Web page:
Daniel Linseman, Ph.D.
Department of Biological Science, College of Natural Science and Mathematics
What I do
Dr. Linseman is an experienced neuroscientist with expertise in neurodegeneration, neurotrauma, and neuropharmacology. He received his B.S. in Biology and Chemistry from the University of Michigan in 1987 and a Ph.D. in Pharmacology from the University of Michigan in 2000. From 1987-1995, he was a research assistant at the Upjohn Pharmaceutical Company in Kalamazoo, Michigan where he worked in the fields of toxicology and cardiovascular disease. Beginning in 2000, he did 5 years of postdoctoral training at the Denver Veterans Affairs Medical Center studying mechanisms of neuronal apoptosis. Dr. Linseman is currently a Professor in the Department of Biological Sciences and a Senior Research Scientist in the Knoebel Institute for Healthy Aging at the University of Denver. He is also a Senior Scientist and Vice President of the Eleanor Roosevelt Institute. For the past 15 years, he has ran his own research program focused on elucidating molecular mechanisms of neuronal cell death in degenerative disorders and episodes of neurotrauma, with a particular emphasis on amyotrophic lateral sclerosis (ALS or Lou Gehrig’s disease), Alzheimer’s disease (AD), and traumatic brain injury (TBI). He has submitted more than 50 independent investigator grant applications and received funding from the NIH (R01NS062766; R01AG071228), the VA (10 years of Merit Review funding), and the biotechnology industry. He has published more than 75 peer-reviewed papers. According to Google Scholar, his published works have nearly 5500 citations and he has an author H-index of 37. Dr. Linseman has served as a peer reviewer for nearly 30 journals including a dozen neuroscience journals. He has also served on peer review study sections for the NIH (R01, R21, R15, and Fellowship panels), the VA (Merit Review panels), and the Department of Defense, as well as multiple foundation granting agencies.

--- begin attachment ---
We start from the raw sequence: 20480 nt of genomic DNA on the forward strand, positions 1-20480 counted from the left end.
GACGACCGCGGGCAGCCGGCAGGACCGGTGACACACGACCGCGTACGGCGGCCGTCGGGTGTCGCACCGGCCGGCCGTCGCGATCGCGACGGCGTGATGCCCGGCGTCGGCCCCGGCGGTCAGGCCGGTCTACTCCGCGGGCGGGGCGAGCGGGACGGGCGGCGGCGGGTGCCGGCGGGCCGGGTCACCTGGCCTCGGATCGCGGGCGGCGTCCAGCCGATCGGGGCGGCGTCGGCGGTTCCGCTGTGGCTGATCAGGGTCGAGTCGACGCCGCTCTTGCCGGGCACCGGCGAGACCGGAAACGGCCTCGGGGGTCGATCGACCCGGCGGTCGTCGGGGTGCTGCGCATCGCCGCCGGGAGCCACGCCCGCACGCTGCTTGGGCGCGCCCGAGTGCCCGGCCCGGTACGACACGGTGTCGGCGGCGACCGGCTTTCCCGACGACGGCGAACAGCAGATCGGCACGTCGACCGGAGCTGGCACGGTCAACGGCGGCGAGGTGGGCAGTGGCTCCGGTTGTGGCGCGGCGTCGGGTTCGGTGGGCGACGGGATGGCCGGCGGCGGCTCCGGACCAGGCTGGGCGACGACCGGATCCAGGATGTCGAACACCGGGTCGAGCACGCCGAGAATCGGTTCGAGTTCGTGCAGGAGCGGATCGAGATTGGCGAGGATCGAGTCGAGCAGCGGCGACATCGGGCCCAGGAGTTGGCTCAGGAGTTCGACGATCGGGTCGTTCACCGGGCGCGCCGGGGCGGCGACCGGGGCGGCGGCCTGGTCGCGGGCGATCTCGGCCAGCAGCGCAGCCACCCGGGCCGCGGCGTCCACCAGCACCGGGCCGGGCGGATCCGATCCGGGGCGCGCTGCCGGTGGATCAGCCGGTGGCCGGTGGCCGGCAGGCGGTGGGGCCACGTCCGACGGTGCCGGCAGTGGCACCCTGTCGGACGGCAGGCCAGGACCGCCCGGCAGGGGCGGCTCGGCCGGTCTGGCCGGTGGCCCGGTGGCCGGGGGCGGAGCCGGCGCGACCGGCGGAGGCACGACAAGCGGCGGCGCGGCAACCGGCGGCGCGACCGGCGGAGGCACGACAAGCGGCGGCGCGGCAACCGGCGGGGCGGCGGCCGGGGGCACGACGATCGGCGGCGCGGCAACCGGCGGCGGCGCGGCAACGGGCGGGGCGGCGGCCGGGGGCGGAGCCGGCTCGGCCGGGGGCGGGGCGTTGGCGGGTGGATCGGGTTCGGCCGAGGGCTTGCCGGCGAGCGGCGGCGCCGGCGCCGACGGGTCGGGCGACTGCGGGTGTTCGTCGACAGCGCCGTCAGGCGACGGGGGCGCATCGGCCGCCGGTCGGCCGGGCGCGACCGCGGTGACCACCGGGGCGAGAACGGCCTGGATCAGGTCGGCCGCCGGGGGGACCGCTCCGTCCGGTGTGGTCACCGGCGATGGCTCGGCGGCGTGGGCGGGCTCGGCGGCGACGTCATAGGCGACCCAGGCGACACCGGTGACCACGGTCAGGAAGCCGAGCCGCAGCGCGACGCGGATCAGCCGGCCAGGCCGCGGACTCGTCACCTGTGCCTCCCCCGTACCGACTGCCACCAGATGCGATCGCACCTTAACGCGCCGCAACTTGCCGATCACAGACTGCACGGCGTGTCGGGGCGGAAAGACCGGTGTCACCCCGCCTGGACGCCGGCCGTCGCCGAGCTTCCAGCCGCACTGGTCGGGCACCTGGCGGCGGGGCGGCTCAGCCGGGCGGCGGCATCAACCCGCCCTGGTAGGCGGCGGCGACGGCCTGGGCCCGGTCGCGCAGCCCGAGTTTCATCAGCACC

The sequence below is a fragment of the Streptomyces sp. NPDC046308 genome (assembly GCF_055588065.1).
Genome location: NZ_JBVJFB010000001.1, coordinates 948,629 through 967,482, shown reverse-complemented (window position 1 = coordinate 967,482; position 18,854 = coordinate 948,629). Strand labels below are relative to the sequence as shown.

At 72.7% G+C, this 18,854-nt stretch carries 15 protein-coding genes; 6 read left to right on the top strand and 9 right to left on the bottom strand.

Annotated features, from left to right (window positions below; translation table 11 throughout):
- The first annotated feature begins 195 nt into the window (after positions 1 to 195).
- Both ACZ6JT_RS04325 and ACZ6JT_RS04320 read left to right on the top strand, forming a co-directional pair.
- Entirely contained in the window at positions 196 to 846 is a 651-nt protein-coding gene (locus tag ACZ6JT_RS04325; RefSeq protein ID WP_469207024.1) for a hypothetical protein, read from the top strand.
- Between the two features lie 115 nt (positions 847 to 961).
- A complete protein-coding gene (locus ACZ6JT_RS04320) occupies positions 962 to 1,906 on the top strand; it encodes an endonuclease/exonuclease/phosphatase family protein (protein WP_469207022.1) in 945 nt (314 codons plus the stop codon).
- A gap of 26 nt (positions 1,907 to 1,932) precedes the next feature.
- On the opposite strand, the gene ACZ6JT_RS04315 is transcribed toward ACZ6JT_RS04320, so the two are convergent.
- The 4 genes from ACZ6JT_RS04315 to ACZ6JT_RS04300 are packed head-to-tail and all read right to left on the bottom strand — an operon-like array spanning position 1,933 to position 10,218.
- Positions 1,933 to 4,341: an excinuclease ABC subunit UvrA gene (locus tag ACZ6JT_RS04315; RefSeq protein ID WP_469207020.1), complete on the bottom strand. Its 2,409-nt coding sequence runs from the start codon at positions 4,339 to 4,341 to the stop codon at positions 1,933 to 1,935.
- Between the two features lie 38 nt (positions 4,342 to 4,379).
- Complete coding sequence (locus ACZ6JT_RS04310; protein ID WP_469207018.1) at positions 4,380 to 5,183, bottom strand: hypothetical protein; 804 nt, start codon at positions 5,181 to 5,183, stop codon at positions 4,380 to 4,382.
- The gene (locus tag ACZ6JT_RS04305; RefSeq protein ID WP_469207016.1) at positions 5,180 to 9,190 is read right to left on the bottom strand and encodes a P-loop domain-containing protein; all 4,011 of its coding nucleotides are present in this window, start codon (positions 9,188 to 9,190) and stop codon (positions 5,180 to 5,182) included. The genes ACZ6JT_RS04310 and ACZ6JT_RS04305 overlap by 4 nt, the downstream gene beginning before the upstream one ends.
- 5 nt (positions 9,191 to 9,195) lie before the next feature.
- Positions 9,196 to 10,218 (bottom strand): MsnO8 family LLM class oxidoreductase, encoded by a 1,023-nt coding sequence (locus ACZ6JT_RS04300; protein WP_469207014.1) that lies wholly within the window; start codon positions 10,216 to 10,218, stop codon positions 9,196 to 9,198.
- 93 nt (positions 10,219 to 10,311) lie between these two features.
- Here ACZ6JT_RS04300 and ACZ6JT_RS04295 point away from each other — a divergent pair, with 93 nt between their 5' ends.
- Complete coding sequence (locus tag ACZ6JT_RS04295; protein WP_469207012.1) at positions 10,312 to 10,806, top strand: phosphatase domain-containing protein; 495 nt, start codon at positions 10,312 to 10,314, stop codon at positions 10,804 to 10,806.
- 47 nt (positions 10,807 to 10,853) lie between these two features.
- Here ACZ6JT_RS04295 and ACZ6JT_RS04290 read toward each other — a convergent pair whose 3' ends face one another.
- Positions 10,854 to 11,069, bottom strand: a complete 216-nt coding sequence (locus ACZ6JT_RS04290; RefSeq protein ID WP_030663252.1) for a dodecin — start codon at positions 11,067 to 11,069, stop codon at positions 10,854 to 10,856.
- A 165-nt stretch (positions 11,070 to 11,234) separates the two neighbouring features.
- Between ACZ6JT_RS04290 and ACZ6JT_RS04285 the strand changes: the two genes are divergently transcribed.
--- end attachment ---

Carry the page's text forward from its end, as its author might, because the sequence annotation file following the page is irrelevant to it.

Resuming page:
In addition to his significant research and peer review responsibilities, Dr. Linseman mentors undergraduates, graduate students and postdocs in the laboratory and teaches university courses in neuropharmacology, advanced cell signaling, and ethical dilemmas in neurology. In the Linseman laboratory, biochemical, immunofluorescence, and molecular biological techniques are used to examine the roles of mitochondrial oxidative stress, neuroinflammation, and intrinsic apoptosis in neurodegeneration and neurotrauma. We utilize mouse models of neurodegenerative disorders (e.g., mutant hSOD1 transgenic mouse model of ALS and mutant APP mouse model of AD) and TBI (e.g., controlled cortical impact mouse model of TBI) to study disease processes in vivo. Specific projects include the following: elucidating the relationship between TBI and neurodegeneration, investigating the role of Reelin deficiencies in the pathogenesis of AD, the role of Rho family GTPases in the motor neuron cell death that underlies ALS, the role of mitochondrial glutathione transport in protecting neurons from oxidative stress, involvement of Bcl-2 family proteins in the regulation of mitochondrial susceptibility to oxidative stress, and studies on the antioxidant, anti-neuroinflammatory, and neuroprotective properties of a variety of natural products. We also collaborate with a number of clinicians (neurologists and neurosurgeons) to perform translational clinical studies. The most recent of these is focused on the long-term consequences to brain health in patients who have had SARS-CoV-2 infection, particularly those with a history of head trauma (i.e., concussion).
- “Excellence in Care” Award, Rocky Mountain Chapter, ALS Association (2014)
- Selected as a “Mitochondrial Champion” by the United Mitochondrial Disease Foundation (2011)
- Featured researcher in the University of Denver Magazine; “Hope for Healing” (Spring 2010)